On August 27th, U. S. District Court Judge Denise J. Casper—a 2010 appointee of President Barack Obama–dismissed a lawsuit filed by two University of Massachusetts students who claimed that the school’s vaccination mandate was unconstitutional.

The students, Cora Cluett of Quincy and Hunter Harris of Medway, were represented by Attorney Ryan P. McLane, the Counsel for The Family Freedom Endeavor, a pro-family organization. UMass was represented by the Attorney General of the Commonwealth, Maura Healey.

The University of Massachusetts allows religious exemptions to its vaccine requirement, but denied one to Cluett, a pro-life Catholic. Interim Vice-Chancellor Shawn De Veau cited statements from the United States Conference of Catholic Bishops asserting that the use of abortion derived vaccines was morally permissible.

De Veau then claimed that since he—a state government employee—determined that vaccine acceptance was not forbidden by the tenets of the Catholic Church, Cluett was ineligible for an exemption, unless she stated that she was not a Catholic.

This archaic standard contravened the 1971 decision by the Supreme Judicial Court in Dalli v. Board of Education, which ruled that limiting religious exemptions to those who adhere to “the tenets and practice of a recognized church or religious denomination violates the First and Fourteenth Amendments of the United States Constitution, as well as Article II of the Declaration of Rights of the Massachusetts Constitution.”

The court’s decision resulted in state law being amended to allow religious exemptions to individuals on the basis of their “sincere religious beliefs,” without regard to the official position of their church.

Dalli was reaffirmed in the 1997 Massachusetts Religious Freedom in the Workplace Law which also substitutes “sincerely held religious beliefs” for the previous “tenets and practice” clause.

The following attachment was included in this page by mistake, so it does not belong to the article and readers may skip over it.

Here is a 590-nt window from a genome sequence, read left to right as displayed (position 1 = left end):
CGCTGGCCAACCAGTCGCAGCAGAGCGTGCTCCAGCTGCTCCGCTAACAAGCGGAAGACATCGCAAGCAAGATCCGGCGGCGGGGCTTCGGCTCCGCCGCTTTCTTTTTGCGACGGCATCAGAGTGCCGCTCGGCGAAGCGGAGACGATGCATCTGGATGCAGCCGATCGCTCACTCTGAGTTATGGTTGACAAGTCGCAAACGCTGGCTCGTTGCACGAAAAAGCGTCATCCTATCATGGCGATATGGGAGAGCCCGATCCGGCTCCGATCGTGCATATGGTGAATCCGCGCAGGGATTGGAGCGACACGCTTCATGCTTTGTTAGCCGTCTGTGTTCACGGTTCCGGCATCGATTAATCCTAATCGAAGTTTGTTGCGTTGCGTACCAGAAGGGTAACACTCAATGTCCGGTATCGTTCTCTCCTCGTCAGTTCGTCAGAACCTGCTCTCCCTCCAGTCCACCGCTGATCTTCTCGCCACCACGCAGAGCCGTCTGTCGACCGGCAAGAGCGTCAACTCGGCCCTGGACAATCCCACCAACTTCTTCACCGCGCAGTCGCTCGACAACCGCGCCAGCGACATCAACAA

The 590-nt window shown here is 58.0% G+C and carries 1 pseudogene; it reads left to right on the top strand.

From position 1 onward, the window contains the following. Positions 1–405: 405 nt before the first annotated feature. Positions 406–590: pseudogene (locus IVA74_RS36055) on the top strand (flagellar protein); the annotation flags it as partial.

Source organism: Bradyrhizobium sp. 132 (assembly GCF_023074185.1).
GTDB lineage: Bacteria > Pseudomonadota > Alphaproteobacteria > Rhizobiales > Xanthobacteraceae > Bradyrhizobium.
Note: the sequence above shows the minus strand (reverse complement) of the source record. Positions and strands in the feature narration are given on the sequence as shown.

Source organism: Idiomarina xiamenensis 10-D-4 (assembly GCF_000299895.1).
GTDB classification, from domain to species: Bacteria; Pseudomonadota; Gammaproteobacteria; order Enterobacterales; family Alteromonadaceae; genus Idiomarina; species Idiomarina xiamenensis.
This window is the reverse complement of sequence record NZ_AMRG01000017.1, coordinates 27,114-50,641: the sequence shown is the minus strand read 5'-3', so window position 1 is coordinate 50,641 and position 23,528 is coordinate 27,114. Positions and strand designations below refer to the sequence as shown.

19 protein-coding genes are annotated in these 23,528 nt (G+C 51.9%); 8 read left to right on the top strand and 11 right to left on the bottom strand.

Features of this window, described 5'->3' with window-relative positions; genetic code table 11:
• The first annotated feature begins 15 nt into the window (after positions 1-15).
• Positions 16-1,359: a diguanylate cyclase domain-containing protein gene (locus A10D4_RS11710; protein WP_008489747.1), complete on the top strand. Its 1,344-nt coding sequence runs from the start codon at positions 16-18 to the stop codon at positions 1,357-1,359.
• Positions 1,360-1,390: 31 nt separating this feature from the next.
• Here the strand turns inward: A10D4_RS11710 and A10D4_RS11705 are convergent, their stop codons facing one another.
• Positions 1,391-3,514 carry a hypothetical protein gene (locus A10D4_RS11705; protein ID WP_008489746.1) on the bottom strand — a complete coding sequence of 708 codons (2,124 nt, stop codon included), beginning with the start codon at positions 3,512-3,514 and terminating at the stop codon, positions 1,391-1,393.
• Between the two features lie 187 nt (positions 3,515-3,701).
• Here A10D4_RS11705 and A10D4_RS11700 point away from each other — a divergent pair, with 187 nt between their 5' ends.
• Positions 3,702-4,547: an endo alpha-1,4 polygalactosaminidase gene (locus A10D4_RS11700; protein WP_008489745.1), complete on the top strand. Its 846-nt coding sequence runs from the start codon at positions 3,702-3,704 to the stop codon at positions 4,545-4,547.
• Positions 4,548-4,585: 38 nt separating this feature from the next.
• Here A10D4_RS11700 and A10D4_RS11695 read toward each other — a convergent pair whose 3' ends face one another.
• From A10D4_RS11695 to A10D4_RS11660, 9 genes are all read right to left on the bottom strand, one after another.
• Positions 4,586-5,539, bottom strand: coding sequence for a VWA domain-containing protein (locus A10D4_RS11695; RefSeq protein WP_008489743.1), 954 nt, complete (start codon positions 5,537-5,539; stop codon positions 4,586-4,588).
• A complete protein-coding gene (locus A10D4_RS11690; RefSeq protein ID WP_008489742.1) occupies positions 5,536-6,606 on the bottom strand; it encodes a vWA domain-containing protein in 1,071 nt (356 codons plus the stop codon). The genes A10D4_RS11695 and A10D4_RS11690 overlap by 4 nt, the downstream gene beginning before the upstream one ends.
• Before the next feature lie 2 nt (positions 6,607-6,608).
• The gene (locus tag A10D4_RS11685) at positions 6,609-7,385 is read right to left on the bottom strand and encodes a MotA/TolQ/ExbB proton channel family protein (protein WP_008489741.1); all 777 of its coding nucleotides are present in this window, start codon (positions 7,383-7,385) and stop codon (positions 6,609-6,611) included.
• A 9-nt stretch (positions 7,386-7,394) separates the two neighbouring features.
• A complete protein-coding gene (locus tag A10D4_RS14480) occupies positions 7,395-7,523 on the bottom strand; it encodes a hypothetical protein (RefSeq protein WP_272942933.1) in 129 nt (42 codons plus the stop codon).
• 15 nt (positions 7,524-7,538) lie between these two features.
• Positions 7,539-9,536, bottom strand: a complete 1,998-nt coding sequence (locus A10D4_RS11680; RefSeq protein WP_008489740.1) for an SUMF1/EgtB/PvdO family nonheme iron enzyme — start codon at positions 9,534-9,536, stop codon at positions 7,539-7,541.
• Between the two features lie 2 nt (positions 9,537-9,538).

In her decision in Harris v. University of Massachusetts Lowell et al, Judge Caspar did not address Cluett’s religious liberty claims under Dalli, but, ignoring them, chose to repeat the assertions of UMass that “objection to vaccine was not religious in nature, in part because Church to which plaintiff belonged did not oppose vaccinations.”

Caspar found that the UMass policy was based “upon both medical and scientific evidence and research and guidance…. and thus is at least rationally related to these legitimate [state] interests.” Caspar then dismissed the students appeals to the Religious Freedom Restoration Act and to the Free Exercise Clause of the First Amendment, stating that “UMass is under no constitutional obligation to offer a religious exemption to its Vaccine Requirement.”

The Catholic Action League called Judge Caspar’s ruling “a callous, tendentious and unreflective decision, which begs for an appeal.” The League also characterized it as “a defeat for justice, religious freedom, and the rights of conscience.”

Catholic Action League Executive Director C. J. Doyle made the following comment: “When a government official asserts that he ‘determined’ what the tenets of a religious faith are, one would think that any sentient federal judge would immediately recognize that the bright line created by Lemon v. Kurtzmanwhich prohibits ‘excessive government entanglement with religion,’ had been crossed.”

“This was, apparently, imperceptible to Judge Denise Caspar. There are substantive issues of religious liberty in this case, which must, sooner or later, be addressed by higher courts. Cora Cluett and Hunter Harris are to be commended for their courage, integrity and fidelity to principle.”

A New York native, Judge Denise Jefferson Caspar was appointed an Assistant United States Attorney for the District of Massachusetts in 1999, during the Administration of President Bill Clinton. In 2007, she became the Deputy District Attorney of Middlesex County.

On April 28, 2010, President Barack Obama nominated her as a U. S. District Court Judge for the District of Massachusetts. She was confirmed by the Senate on December 17, 2010. Her appointment was hailed by both U.S. Senators from Massachusetts, Democrat John Kerry and Republican Scott Brown.


  1. “the school’s vaccination mandate was unconstitutional.”

    Jacobson v. Massachusetts, Supreme Court 1905

    vaccine mandates, masks, shutdowns etc etc

    are all permissible under the US Constitution.

    Jacobson v. Massachusetts, 197 U.S. 11 (1905), was a United States Supreme Court case
    in which the Court upheld the authority of states to enforce compulsory vaccination laws.
    The Court’s decision articulated the view that individual liberty is not absolute
    and is subject to the police power of the state.


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